Don: If people feel it has the value of $100, then they’ll still pay the price. We dropped a shoe recently called the Accel Plus Everstitch and that was $99. We sold out of it on our website, and I didn’t see one comment anywhere about the price. The challenge with shoes is when money gets tight — people would rather spend money on cell phones and survival. Every kid I talk to buys Nikes at the outlet store instead of the skate shop, to where the average price of a shoe to them is $50 or $60. But when we did the Muska, even Vans didn’t exist in the same way and a lot of those were still $80. When ours dropped for a hundred, a lot of people were like, “that’s what it is.”
2008 fucked it up because price points became a bottomless pit. Nobody wants to push technology when there’s no money going around, and everyone ended up skating cheap vulcanized shoes from 2008 until maybe 2012. That technology has existed since the 1920s.
James: Unless you can see the shoe is going to be way better, the hundred dollar shoe isn’t neccesarily going to last much longer. I do think there’s going to be a small contingent of people that are fine paying more than a hundred for a premium thing, like the Nike Koston 3. But there’s a mental block to where there’s no reason for someone to spend a certain amount of money on something they’re going to rip up, even if they might be ok spending over a hundred on something they’re not going to skate.
Why do you think this style of puffy shoe design has become such an inspiration for luxury brands? What goes through your mind when you see a high fashion shoe selling for hundreds of dollars, and it is clearly inspired by a skate shoe from the nineties?
Don: If you make footwear or apparel, you’re in the fashion industry, and skateboarding pulls fashion from everywhere. The Yeezy 6 was the first shoe that came out that really brought a lot of reactions our way, with people saying it looked like the éS Scheme. From what I heard, one of Kanye’s creative guys used to skate and got inspiration from that design — and it makes sense, why would they want to make another slip-on or Jordan? Everyone looks to the past for inspiration on how to do things different.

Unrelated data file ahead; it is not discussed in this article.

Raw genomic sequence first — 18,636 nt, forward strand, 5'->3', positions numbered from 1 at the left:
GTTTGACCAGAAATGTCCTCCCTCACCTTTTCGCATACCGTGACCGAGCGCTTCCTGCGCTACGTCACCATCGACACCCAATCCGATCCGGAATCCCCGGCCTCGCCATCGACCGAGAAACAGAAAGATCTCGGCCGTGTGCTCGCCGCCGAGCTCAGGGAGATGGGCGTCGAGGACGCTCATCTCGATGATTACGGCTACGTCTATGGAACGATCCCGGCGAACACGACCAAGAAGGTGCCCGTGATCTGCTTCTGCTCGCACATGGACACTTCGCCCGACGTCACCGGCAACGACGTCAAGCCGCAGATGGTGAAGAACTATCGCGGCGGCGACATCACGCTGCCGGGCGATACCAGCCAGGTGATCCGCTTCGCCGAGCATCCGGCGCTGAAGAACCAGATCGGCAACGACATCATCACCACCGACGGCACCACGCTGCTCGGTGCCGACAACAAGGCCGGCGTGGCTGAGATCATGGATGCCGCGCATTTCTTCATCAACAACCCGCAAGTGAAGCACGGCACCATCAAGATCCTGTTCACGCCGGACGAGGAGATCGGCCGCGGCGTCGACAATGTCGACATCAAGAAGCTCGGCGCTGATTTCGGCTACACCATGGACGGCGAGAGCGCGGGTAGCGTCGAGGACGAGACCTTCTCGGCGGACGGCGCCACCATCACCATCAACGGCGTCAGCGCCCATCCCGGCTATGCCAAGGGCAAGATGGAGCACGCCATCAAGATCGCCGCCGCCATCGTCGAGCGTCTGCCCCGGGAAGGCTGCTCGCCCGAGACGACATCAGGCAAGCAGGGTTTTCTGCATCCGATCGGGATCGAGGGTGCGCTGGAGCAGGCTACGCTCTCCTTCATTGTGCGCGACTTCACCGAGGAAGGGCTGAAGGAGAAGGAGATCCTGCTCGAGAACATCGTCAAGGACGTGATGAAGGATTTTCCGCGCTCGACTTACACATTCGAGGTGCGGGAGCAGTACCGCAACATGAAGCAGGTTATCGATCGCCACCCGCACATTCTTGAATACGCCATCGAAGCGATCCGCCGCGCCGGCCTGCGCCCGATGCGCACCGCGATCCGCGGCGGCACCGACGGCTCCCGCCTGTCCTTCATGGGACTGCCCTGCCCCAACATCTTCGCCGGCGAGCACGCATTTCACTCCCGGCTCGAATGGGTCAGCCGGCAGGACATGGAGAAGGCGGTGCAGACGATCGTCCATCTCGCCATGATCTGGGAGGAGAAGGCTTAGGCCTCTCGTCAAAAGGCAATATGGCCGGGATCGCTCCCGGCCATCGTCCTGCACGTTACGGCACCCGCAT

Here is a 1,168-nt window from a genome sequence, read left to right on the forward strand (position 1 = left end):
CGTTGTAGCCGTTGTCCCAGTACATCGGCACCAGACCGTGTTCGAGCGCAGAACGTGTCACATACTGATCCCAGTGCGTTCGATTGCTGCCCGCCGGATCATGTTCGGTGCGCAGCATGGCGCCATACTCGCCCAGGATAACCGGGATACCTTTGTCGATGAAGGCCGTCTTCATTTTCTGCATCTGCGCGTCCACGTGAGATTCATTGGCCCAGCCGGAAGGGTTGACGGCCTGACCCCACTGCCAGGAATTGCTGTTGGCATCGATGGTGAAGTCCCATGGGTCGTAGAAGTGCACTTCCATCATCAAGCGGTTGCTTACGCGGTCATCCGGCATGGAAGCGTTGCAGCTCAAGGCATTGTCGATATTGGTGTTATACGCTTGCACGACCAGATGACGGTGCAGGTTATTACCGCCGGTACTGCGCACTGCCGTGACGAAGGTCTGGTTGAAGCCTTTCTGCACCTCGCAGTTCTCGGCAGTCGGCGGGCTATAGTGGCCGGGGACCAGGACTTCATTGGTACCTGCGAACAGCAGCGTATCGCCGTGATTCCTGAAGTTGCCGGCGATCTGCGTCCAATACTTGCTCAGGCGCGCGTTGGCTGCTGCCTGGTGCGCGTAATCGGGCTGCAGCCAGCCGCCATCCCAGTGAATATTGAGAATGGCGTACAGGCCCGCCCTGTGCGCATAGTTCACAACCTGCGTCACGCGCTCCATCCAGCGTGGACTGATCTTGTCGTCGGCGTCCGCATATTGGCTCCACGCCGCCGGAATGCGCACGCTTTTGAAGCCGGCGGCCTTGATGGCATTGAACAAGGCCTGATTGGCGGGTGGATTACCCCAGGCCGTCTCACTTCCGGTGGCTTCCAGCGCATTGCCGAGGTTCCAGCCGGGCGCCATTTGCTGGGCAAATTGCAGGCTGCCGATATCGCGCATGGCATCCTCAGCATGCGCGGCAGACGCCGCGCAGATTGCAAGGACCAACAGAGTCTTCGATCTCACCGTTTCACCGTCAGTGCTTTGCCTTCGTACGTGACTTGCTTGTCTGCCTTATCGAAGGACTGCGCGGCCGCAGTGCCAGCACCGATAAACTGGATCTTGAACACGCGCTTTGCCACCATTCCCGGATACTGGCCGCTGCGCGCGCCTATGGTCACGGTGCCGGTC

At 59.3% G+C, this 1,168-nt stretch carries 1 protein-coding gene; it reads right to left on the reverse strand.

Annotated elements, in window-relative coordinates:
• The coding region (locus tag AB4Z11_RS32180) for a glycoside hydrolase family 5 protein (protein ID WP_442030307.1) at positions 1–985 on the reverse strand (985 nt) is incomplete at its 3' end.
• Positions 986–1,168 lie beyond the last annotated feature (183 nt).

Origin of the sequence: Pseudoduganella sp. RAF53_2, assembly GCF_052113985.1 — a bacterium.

The nineties puffy skate shoe thing is really unique, in that there was no other category within footwear that has such a defined “skate” look — the look was almost as defined as the “goofy boy” look from the early nineties. At Journeys in Europe, they will still bring that style of shoe in because that’s still people’s first reaction when they see it: “skate shoe.”
Muska: A lot of young skaters are gravitating towards these high-end products, buying them, supporting them and pushing them through their social media. I think that’s great and all, but at some point, those companies have to support skateboarding back. If they’re gonna take from the industry, then they should help the industry or help the kids that are supporting them, in some way, too.
Let’s say a kid gets hooked up with Diamond or Altamont. It’s like, “Oh, that’s cool,” but it feels so within our industry. But then, all of a sudden, if they got Virgil going, “Aw, here’s some Off-White stuff,” they’re like, “Oh, shit!” They’re getting something that’s unattainable from within our industry, and I was that kid growing up. I didn’t really give a shit about skate clothing when I was coming up, but if I could get some high-end stuff, like some Prada swooshy pants, or some Polo Sport gear, I was like, “Damn, I’m flossing, now.” I felt special. We’re going through this whole gravitation away from skaters buying products that are from skateboarding, and that could be very dangerous to our industry if we don’t support what skaters do, and continue to make things that we feel are equally as cool on our own.
“It’s important for us to maintain some level of independence within our culture.”
Don: I went by Balenciaga to see the Triple-S out of curiosity and they were completely sold out. It’s so crazy that the whole skate industry is barely getting by, but these fashion brands can sell out of a $900 shoe in one day. It’s almost like the more wild something is, the better chance you have of succeeding.
Muska: I think it’s important for us to maintain some level of independence within our culture and that means that we’re making the products, designing them, supporting them and having our own thing that’s not what everybody else is doing. Skateboarding is as big as it’s ever been, but somehow, all these companies are like, “We have no money, the budgets are all cut.” Everybody seems to be struggling. When I was growing up, we were creating our own brands, designs and genre of clothing because it was rebelling against these organizations and mainstream culture. I don’t wanna see that lost.
Special thanks to Don for sharing your stories and the original Muska pro model sketches from the Sole Tech archive. Thanks to Chad, Franck, Tyler, Joe, and James for your remarkable memories. Thanks to Requiem For A Screen on the graphics.